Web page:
I’ve been putting together some program diagrams for work, and it reminded me of one that I created a year and a half ago in grad school. Experimenting with different arrangements and adjacencies of programmatic needs in Sketchup proved to be an effective tool in the preliminary design process. Each volume contains the correct square footage (or sq. meters) of the defined programmatic element, but also takes into account height needs and vertical relationships. Even better, the process of taking this information from Sketchup to a presentable diagram was quick and easy. I didn’t create a full fledged tutorial, but the following images explain the big moves from Sketchup to final diagram
To get the volumetric text, I used the “3D Text” tool, then stretched the words to the correct area and height.
As with a lot of my stuff, I began by rendering the SU model in Sketchup as a clay model. TUTORIAL HERE
I next wanted to break the program up into 3 categories: Public, Semi-Public, and Private spaces. To do this, I created 3 new layers and painted over the program elements.
I next set the layer blend mode of those 3 layers to “Overlay”. Also with a soft paintbrush and really low opacity, I painted some color over the entire image to get rid of the desaturated look of the grey background.
To define use of each element, I added text and distorted it to the perspective of the image. Ctrl+T will bring up the transform option. Then, hold “Ctrl” while picking the corners will allow you to distort the text as need to get the correct perspective. Finally, lower the opacity of the text or set the layer blend mode to “Overlay”.
The final result is a clean diagram that organizes a lot of information into a clear and concise graphic.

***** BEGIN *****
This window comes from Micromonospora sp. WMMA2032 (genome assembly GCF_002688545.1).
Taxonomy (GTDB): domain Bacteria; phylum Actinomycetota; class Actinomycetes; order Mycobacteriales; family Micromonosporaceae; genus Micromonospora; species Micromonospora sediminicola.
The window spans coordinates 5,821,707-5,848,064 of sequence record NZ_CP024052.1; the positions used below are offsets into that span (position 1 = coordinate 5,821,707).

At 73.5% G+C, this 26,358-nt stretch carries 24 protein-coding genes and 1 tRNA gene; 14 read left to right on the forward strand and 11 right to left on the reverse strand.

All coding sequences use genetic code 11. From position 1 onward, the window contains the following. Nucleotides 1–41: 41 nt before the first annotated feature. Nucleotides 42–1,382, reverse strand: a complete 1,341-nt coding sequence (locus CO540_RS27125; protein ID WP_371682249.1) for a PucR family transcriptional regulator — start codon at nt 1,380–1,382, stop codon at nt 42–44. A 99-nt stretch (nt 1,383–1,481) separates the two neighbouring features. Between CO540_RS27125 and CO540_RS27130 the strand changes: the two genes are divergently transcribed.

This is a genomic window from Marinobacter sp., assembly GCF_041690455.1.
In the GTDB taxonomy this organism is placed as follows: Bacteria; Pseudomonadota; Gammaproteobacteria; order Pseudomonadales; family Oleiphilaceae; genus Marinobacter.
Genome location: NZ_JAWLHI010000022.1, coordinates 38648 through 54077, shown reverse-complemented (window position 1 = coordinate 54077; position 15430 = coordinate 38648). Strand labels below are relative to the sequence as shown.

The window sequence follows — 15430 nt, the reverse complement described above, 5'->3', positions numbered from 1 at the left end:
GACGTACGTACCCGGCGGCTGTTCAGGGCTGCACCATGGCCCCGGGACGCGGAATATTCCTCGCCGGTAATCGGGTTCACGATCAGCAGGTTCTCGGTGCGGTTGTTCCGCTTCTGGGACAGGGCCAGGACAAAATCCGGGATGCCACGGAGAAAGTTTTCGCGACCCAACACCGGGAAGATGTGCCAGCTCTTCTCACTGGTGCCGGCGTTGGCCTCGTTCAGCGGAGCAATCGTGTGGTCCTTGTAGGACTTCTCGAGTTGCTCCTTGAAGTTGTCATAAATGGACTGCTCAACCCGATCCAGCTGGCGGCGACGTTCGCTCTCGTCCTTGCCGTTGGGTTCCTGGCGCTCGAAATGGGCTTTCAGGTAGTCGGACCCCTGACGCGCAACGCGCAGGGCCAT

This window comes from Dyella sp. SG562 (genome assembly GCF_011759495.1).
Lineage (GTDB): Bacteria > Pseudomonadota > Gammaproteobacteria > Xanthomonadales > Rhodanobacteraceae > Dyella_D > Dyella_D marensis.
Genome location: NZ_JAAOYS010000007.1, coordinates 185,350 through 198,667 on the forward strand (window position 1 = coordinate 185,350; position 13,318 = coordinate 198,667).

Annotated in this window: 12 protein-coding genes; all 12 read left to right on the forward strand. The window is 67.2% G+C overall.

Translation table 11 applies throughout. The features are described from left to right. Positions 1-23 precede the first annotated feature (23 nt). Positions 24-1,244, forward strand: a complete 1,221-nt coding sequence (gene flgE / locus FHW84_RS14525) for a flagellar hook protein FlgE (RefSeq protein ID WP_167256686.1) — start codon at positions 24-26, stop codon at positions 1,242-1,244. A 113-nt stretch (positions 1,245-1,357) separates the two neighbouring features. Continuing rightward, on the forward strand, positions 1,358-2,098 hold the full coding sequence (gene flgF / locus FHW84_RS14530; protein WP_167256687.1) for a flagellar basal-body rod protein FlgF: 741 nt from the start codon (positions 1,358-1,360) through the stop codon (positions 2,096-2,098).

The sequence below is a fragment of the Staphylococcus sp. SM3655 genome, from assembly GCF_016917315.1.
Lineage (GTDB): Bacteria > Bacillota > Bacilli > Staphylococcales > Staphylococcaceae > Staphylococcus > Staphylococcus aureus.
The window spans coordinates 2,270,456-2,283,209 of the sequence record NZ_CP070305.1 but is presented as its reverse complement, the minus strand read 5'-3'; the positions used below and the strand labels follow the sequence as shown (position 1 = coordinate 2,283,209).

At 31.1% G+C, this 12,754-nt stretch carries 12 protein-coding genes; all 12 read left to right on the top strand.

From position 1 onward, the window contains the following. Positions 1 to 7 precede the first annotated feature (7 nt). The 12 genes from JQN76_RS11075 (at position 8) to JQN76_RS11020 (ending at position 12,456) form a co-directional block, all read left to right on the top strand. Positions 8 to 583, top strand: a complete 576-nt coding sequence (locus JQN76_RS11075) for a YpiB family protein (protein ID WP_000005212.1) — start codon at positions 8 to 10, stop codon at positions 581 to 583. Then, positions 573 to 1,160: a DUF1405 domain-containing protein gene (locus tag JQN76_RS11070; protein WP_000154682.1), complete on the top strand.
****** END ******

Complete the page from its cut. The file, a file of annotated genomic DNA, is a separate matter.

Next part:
Thanks as always Alex. Always wondered how you achieved this effect.
AWESOME!! You're giving me GREAT ideas for my thesis!! thank you so much!!
Again a simple tutorial and magic happens ……… fantastic!
By the way Alex, how was the vote on "the world's most famous blog" and what the final result in the contest?
I voted every single day, both in my office and at home! 🙂
Thank's again for this simple and very useful tutorial,
@ Joao Torres,
Thanks for all the voting, that's awesome. I will find out on the 16ht who won
How do you get contrast between the ground plane and the buildings when you render the clay model? I tried, but there is so little contrast between the ground and the buildings that it is hard to get a good idea of the building layout. Thanks!
Try Adjusting the levels using this tutorial: http://www.alexhogrefe.com/quick-tips-adjust-levels/
Also, just to double check, make sure you have a ground plane modeled.
Yea, I tried adjusting the levels, but the color of the buildings (unless they are in shadow) are so similar to the color of the ground plane that it doesn't really help. You may have just done it in photoshop by darkening some of the building sides with the paint brush. Could you change the material/color of the ground plane in Kerkythea or SU?
I created this diagram a year and half ago. I may have done some post processing in photoshop but don't remember. To change the color, give the base a different material in sketchup. Because you export as a clay model, everything will import into Kerkythea as one color, however, you will still be able to select that material in Kerkythea and darken it with the material editor.
Thank you for gracing us with such useful tutorials.
There is one thing about this tutorial which I have not been able to figure out and has, as a result, kept me from achieving the professional level of quality yours displays. I have not been able to figure out how you got the great depth of shadow and light in the clay model image before you begin the color overlaying.
I followed your kerkythea tutorials closely (thank you for those) as well as your suggestions about levels but none have achieved the look of the above image
any suggestions for this would be greatly appreciated!
One thing to try is adjust the clay material once in Kerkythea to be a darker gray. This will give you better shadows and definition. Also adjust the sun light to be not so bright which will help avoid a washed out look.
What font did you use on this diagram? Thank you so much for your tutorials!!
I think I used Arial Black. I may have also tweaked the character spacing so that the letters were closer together.